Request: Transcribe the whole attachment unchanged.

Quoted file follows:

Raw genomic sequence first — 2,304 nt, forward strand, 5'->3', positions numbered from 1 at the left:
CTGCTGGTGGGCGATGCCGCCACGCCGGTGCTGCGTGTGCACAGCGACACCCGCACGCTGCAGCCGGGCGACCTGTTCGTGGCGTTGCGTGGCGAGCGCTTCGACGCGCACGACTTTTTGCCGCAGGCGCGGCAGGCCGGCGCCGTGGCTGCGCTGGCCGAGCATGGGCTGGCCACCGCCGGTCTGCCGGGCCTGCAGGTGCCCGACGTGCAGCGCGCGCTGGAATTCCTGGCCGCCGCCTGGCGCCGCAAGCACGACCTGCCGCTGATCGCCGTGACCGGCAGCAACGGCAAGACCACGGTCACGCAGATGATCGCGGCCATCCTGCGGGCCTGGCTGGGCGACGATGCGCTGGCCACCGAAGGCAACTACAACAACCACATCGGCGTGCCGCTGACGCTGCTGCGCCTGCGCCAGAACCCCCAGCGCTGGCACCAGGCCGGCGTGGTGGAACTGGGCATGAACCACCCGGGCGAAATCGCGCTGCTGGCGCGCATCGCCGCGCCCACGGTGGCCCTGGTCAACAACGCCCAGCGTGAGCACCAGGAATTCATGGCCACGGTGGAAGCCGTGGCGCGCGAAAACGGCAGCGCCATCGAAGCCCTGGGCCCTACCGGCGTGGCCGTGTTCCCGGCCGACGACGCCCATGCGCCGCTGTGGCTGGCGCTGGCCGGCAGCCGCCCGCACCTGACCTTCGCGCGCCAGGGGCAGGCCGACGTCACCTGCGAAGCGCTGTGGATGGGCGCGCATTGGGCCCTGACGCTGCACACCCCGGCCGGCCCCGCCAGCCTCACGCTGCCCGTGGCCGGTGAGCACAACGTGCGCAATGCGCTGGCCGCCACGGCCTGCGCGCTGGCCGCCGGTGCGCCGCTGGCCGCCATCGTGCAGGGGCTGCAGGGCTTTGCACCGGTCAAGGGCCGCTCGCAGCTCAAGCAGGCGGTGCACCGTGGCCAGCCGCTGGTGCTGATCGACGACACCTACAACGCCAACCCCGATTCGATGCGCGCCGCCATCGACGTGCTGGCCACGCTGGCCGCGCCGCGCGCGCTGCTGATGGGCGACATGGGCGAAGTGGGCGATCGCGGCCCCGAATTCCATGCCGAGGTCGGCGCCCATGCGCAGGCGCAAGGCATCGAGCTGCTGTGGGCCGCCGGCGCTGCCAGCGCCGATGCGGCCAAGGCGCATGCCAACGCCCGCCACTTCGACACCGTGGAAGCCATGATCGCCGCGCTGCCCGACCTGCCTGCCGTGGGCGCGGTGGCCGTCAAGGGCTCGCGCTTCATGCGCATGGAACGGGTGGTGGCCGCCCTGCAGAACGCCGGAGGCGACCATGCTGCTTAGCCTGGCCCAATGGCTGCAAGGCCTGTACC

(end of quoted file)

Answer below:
Raw genomic sequence first — 2,304 nt, forward strand, 5'->3', positions numbered from 1 at the left:
CTGCTGGTGGGCGATGCCGCCACGCCGGTGCTGCGTGTGCACAGCGACACCCGCACGCTGCAGCCGGGCGACCTGTTCGTGGCGTTGCGTGGCGAGCGCTTCGACGCGCACGACTTTTTGCCGCAGGCGCGGCAGGCCGGCGCCGTGGCTGCGCTGGCCGAGCATGGGCTGGCCACCGCCGGTCTGCCGGGCCTGCAGGTGCCCGACGTGCAGCGCGCGCTGGAATTCCTGGCCGCCGCCTGGCGCCGCAAGCACGACCTGCCGCTGATCGCCGTGACCGGCAGCAACGGCAAGACCACGGTCACGCAGATGATCGCGGCCATCCTGCGGGCCTGGCTGGGCGACGATGCGCTGGCCACCGAAGGCAACTACAACAACCACATCGGCGTGCCGCTGACGCTGCTGCGCCTGCGCCAGAACCCCCAGCGCTGGCACCAGGCCGGCGTGGTGGAACTGGGCATGAACCACCCGGGCGAAATCGCGCTGCTGGCGCGCATCGCCGCGCCCACGGTGGCCCTGGTCAACAACGCCCAGCGTGAGCACCAGGAATTCATGGCCACGGTGGAAGCCGTGGCGCGCGAAAACGGCAGCGCCATCGAAGCCCTGGGCCCTACCGGCGTGGCCGTGTTCCCGGCCGACGACGCCCATGCGCCGCTGTGGCTGGCGCTGGCCGGCAGCCGCCCGCACCTGACCTTCGCGCGCCAGGGGCAGGCCGACGTCACCTGCGAAGCGCTGTGGATGGGCGCGCATTGGGCCCTGACGCTGCACACCCCGGCCGGCCCCGCCAGCCTCACGCTGCCCGTGGCCGGTGAGCACAACGTGCGCAATGCGCTGGCCGCCACGGCCTGCGCGCTGGCCGCCGGTGCGCCGCTGGCCGCCATCGTGCAGGGGCTGCAGGGCTTTGCACCGGTCAAGGGCCGCTCGCAGCTCAAGCAGGCGGTGCACCGTGGCCAGCCGCTGGTGCTGATCGACGACACCTACAACGCCAACCCCGATTCGATGCGCGCCGCCATCGACGTGCTGGCCACGCTGGCCGCGCCGCGCGCGCTGCTGATGGGCGACATGGGCGAAGTGGGCGATCGCGGCCCCGAATTCCATGCCGAGGTCGGCGCCCATGCGCAGGCGCAAGGCATCGAGCTGCTGTGGGCCGCCGGCGCTGCCAGCGCCGATGCGGCCAAGGCGCATGCCAACGCCCGCCACTTCGACACCGTGGAAGCCATGATCGCCGCGCTGCCCGACCTGCCTGCCGTGGGCGCGGTGGCCGTCAAGGGCTCGCGCTTCATGCGCATGGAACGGGTGGTGGCCGCCCTGCAGAACGCCGGAGGCGACCATGCTGCTTAGCCTGGCCCAATGGCTGCAAGGCCTGTACC